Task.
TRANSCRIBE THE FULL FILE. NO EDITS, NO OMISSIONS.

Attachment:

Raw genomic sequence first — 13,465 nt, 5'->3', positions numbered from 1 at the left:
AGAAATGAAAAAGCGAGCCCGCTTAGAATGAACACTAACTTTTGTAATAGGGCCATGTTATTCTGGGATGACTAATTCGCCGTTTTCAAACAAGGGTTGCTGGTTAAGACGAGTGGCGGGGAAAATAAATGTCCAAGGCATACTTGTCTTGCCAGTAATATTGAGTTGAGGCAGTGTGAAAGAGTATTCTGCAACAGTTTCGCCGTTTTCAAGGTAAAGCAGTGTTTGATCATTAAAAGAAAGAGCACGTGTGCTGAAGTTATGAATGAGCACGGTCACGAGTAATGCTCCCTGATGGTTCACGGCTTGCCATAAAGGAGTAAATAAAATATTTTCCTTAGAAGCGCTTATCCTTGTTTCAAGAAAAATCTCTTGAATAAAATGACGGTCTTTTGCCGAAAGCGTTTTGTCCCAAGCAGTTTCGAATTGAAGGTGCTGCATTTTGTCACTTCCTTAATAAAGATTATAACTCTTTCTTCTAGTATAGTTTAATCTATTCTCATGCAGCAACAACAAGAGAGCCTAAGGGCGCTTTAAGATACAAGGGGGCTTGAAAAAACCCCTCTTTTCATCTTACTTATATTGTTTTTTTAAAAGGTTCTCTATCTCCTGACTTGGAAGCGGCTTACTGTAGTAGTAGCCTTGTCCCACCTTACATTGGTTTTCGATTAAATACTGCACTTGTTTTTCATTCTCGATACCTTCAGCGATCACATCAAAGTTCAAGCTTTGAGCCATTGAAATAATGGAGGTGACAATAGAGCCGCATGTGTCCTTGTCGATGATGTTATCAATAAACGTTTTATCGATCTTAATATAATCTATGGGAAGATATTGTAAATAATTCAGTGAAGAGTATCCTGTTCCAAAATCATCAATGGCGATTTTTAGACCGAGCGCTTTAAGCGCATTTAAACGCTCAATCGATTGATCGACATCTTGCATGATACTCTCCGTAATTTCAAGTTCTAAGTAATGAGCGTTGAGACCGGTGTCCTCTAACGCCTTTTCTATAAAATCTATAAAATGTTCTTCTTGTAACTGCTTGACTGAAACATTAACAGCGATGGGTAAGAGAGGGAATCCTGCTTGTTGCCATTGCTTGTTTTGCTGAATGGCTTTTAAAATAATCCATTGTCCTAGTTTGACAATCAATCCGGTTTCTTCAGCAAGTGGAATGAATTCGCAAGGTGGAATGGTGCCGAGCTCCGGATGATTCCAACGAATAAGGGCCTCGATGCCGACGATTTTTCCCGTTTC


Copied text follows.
Raw genomic sequence first — 13,465 nt, 5'->3', positions numbered from 1 at the left:
AGAAATGAAAAAGCGAGCCCGCTTAGAATGAACACTAACTTTTGTAATAGGGCCATGTTATTCTGGGATGACTAATTCGCCGTTTTCAAACAAGGGTTGCTGGTTAAGACGAGTGGCGGGGAAAATAAATGTCCAAGGCATACTTGTCTTGCCAGTAATATTGAGTTGAGGCAGTGTGAAAGAGTATTCTGCAACAGTTTCGCCGTTTTCAAGGTAAAGCAGTGTTTGATCATTAAAAGAAAGAGCACGTGTGCTGAAGTTATGAATGAGCACGGTCACGAGTAATGCTCCCTGATGGTTCACGGCTTGCCATAAAGGAGTAAATAAAATATTTTCCTTAGAAGCGCTTATCCTTGTTTCAAGAAAAATCTCTTGAATAAAATGACGGTCTTTTGCCGAAAGCGTTTTGTCCCAAGCAGTTTCGAATTGAAGGTGCTGCATTTTGTCACTTCCTTAATAAAGATTATAACTCTTTCTTCTAGTATAGTTTAATCTATTCTCATGCAGCAACAACAAGAGAGCCTAAGGGCGCTTTAAGATACAAGGGGGCTTGAAAAAACCCCTCTTTTCATCTTACTTATATTGTTTTTTTAAAAGGTTCTCTATCTCCTGACTTGGAAGCGGCTTACTGTAGTAGTAGCCTTGTCCCACCTTACATTGGTTTTCGATTAAATACTGCACTTGTTTTTCATTCTCGATACCTTCAGCGATCACATCAAAGTTCAAGCTTTGAGCCATTGAAATAATGGAGGTGACAATAGAGCCGCATGTGTCCTTGTCGATGATGTTATCAATAAACGTTTTATCGATCTTAATATAATCTATGGGAAGATATTGTAAATAATTCAGTGAAGAGTATCCTGTTCCAAAATCATCAATGGCGATTTTTAGACCGAGCGCTTTAAGCGCATTTAAACGCTCAATCGATTGATCGACATCTTGCATGATACTCTCCGTAATTTCAAGTTCTAAGTAATGAGCGTTGAGACCGGTGTCCTCTAACGCCTTTTCTATAAAATCTATAAAATGTTCTTCTTGTAACTGCTTGACTGAAACATTAACAGCGATGGGTAAGAGAGGGAATCCTGCTTGTTGCCATTGCTTGTTTTGCTGAATGGCTTTTAAAATAATCCATTGTCCTAGTTTGACAATCAATCCGGTTTCTTCAGCAAGTGGAATGAATTCGCAAGGTGGAATGGTGCCGAGCTCCGGATGATTCCAACGAATAAGGGCCTCGATGCCGACGATTTTTCCCGTTTC